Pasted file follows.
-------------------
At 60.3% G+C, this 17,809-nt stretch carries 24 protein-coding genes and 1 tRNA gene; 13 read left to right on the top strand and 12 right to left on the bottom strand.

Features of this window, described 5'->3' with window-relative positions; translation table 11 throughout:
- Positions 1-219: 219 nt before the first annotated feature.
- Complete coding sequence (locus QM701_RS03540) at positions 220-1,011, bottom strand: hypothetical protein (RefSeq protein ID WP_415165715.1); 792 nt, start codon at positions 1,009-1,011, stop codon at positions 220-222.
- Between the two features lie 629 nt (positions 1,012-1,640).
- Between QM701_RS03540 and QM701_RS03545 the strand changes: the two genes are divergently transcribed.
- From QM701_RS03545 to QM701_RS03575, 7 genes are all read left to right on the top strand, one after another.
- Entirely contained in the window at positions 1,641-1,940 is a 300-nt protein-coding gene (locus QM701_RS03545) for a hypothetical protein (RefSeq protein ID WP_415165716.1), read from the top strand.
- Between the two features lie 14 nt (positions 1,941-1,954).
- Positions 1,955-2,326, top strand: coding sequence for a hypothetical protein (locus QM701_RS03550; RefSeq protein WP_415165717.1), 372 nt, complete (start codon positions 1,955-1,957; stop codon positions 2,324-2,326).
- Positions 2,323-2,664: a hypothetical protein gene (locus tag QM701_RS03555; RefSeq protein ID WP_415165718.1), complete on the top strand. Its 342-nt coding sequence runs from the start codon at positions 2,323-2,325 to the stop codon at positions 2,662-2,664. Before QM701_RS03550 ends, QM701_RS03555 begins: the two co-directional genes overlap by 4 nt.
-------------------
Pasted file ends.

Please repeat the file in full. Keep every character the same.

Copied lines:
At 60.3% G+C, this 17,809-nt stretch carries 24 protein-coding genes and 1 tRNA gene; 13 read left to right on the top strand and 12 right to left on the bottom strand.

Features of this window, described 5'->3' with window-relative positions; translation table 11 throughout:
- Positions 1-219: 219 nt before the first annotated feature.
- Complete coding sequence (locus QM701_RS03540) at positions 220-1,011, bottom strand: hypothetical protein (RefSeq protein ID WP_415165715.1); 792 nt, start codon at positions 1,009-1,011, stop codon at positions 220-222.
- Between the two features lie 629 nt (positions 1,012-1,640).
- Between QM701_RS03540 and QM701_RS03545 the strand changes: the two genes are divergently transcribed.
- From QM701_RS03545 to QM701_RS03575, 7 genes are all read left to right on the top strand, one after another.
- Entirely contained in the window at positions 1,641-1,940 is a 300-nt protein-coding gene (locus QM701_RS03545) for a hypothetical protein (RefSeq protein ID WP_415165716.1), read from the top strand.
- Between the two features lie 14 nt (positions 1,941-1,954).
- Positions 1,955-2,326, top strand: coding sequence for a hypothetical protein (locus QM701_RS03550; RefSeq protein WP_415165717.1), 372 nt, complete (start codon positions 1,955-1,957; stop codon positions 2,324-2,326).
- Positions 2,323-2,664: a hypothetical protein gene (locus tag QM701_RS03555; RefSeq protein ID WP_415165718.1), complete on the top strand. Its 342-nt coding sequence runs from the start codon at positions 2,323-2,325 to the stop codon at positions 2,662-2,664. Before QM701_RS03550 ends, QM701_RS03555 begins: the two co-directional genes overlap by 4 nt.